The molecules of cholesterol are manufactured by the liver and ingested as a part of dietary fat intake which is healthy. Then why is it considered to be evil? It's simple! Cholesterol in the right amount and at the right place is healthy, however, high levels of cholesterol can be accompanied by a number of cardiovascular diseases.
Cholesterol - Good or Bad?
Cholesterol is a soft, fat like substance which is waxy in nature and circulates in the blood. It forms a part of every cell in our body and hence, we cannot live without cholesterol. It is required for:
- Building the cell membranes
- Making certain steroid hormones like estrogen, cortisone, testosterone, etc
- Manufacture of vitamin D in the body
- Synthesis of bile acid
Types of Cholesterol
There are different types of cholesterols and not all cholesterols can harm your body. It is the low density lipoprotein (LDL) or the 'bad cholesterol' that poses a threat to the health. It clogs the blood vessels and increases your chances for heart diseases. The high density lipoprotein (HDL) is known as the 'good cholesterol' and it helps to clear the LDL out of the blood, thus reducing the risks. High blood cholesterol levels, the LDL ones, are the common cause of heart diseases and coronary artery diseases. Hence one should avoid the foods containing HDL.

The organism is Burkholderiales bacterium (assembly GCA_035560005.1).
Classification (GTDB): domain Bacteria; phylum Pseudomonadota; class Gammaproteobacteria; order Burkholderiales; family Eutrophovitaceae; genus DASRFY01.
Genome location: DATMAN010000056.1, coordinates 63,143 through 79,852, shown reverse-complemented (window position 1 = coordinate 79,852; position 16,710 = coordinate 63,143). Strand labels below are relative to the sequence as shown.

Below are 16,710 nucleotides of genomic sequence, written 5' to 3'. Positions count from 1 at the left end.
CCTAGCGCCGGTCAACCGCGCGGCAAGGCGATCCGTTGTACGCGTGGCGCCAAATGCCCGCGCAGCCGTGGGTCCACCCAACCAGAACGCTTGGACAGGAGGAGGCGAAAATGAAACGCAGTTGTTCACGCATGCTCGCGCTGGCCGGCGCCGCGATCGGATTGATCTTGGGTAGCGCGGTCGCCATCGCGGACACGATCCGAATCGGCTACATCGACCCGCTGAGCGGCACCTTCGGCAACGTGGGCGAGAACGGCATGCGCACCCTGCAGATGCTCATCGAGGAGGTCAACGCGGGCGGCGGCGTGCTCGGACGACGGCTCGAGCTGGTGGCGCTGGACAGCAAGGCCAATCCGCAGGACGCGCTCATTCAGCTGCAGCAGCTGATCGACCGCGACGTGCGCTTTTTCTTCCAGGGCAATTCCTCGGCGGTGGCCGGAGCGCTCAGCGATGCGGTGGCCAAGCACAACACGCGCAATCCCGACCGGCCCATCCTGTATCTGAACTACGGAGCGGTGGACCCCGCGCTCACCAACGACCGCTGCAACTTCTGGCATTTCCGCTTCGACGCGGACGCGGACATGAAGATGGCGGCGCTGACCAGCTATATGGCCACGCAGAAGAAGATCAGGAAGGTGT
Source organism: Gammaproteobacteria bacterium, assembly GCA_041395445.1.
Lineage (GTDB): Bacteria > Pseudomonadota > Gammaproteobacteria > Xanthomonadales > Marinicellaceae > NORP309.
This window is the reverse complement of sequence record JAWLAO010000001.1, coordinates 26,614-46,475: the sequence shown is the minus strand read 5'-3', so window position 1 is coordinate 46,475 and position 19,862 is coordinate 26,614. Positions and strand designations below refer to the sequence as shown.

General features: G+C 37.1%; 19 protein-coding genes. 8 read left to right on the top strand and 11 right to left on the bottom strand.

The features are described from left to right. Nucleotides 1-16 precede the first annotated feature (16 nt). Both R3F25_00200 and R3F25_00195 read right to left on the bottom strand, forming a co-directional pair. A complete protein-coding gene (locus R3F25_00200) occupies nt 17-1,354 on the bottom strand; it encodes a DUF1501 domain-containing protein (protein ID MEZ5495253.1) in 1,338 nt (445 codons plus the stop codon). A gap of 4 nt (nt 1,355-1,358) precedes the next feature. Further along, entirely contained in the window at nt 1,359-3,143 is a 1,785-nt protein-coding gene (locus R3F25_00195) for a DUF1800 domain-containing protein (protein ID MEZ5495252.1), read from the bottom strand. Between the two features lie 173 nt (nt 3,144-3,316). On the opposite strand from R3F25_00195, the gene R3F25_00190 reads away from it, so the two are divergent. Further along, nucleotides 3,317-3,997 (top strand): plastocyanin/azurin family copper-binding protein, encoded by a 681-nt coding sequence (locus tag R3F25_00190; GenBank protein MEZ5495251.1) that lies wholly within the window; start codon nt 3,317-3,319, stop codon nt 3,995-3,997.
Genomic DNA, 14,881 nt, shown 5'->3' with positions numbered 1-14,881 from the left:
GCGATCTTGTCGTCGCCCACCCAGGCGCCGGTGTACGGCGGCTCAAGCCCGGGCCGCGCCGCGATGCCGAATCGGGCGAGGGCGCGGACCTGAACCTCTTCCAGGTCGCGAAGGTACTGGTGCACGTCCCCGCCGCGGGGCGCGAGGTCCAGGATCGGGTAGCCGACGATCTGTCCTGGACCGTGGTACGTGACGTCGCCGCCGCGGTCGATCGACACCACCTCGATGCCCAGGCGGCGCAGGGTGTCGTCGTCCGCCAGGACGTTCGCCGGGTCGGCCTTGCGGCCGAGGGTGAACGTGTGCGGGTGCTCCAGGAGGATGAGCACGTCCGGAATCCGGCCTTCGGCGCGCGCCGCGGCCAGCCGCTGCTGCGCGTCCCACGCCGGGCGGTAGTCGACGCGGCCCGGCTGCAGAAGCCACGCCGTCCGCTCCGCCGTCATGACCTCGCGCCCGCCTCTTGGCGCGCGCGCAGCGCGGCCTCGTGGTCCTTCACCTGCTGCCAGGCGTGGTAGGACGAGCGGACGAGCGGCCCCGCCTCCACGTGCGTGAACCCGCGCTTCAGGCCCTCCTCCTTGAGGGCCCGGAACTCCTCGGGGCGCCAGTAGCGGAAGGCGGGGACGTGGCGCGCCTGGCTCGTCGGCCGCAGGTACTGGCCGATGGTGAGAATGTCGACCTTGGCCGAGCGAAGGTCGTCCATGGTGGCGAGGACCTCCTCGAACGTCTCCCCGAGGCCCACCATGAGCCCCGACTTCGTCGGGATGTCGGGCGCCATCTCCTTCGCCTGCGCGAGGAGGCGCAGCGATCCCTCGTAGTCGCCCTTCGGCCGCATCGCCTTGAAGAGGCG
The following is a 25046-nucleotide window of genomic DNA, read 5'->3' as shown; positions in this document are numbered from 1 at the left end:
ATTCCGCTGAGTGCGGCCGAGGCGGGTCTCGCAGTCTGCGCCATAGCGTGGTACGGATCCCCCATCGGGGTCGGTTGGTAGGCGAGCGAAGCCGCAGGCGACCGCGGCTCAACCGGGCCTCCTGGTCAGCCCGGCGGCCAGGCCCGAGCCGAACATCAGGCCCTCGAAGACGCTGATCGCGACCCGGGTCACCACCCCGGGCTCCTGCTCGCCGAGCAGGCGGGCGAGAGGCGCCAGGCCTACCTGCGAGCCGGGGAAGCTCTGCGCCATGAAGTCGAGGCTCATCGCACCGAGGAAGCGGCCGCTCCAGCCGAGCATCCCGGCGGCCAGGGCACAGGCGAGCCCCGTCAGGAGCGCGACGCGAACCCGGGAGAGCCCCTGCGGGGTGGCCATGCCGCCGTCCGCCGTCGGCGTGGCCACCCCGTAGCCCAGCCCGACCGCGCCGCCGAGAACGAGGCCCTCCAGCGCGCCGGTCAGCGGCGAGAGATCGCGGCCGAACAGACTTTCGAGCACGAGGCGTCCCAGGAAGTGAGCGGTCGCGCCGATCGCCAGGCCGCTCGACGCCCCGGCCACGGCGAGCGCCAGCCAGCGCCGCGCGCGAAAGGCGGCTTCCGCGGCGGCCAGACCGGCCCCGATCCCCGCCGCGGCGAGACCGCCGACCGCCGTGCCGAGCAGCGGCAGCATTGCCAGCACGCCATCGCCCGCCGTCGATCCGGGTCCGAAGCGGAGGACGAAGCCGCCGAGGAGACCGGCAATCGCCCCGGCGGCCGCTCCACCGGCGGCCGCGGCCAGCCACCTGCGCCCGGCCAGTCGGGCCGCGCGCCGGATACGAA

When your blood contains really high cholesterol, it begins to deposit on the inner walls of the arteries. Over a period of time, this deposition results into hardening of the arteries and this condition is known as atherosclerosis. The clogged blood vessels are unable to keep the blood flow normal and the heart has to put real efforts in pumping the blood. This gives rise to increased blood pressure. Hypertension can be responsible for heart attacks and strokes and can be fatal.
Coronary Artery Disease
This condition is also called coronary heart disease and is the most common of all the heart diseases. It arises when the coronary blood vessels, those which transport the blood to the heart, are blocked by cholesterol deposition or damaged. When these blood vessels are blocked, it becomes difficult for the nutrients and oxygen to reach the outer portion of the heart, and ultimately leads to myocardial infarction, in simple words, heart attack.
The best way to avoid them is to limit the cholesterol that enters the body through the diet. Also regular exercise can help convert cholesterol into HDL or the good cholesterol. Keep your cholesterol levels controlled and stay away from the high cholesterol dangers. Take care!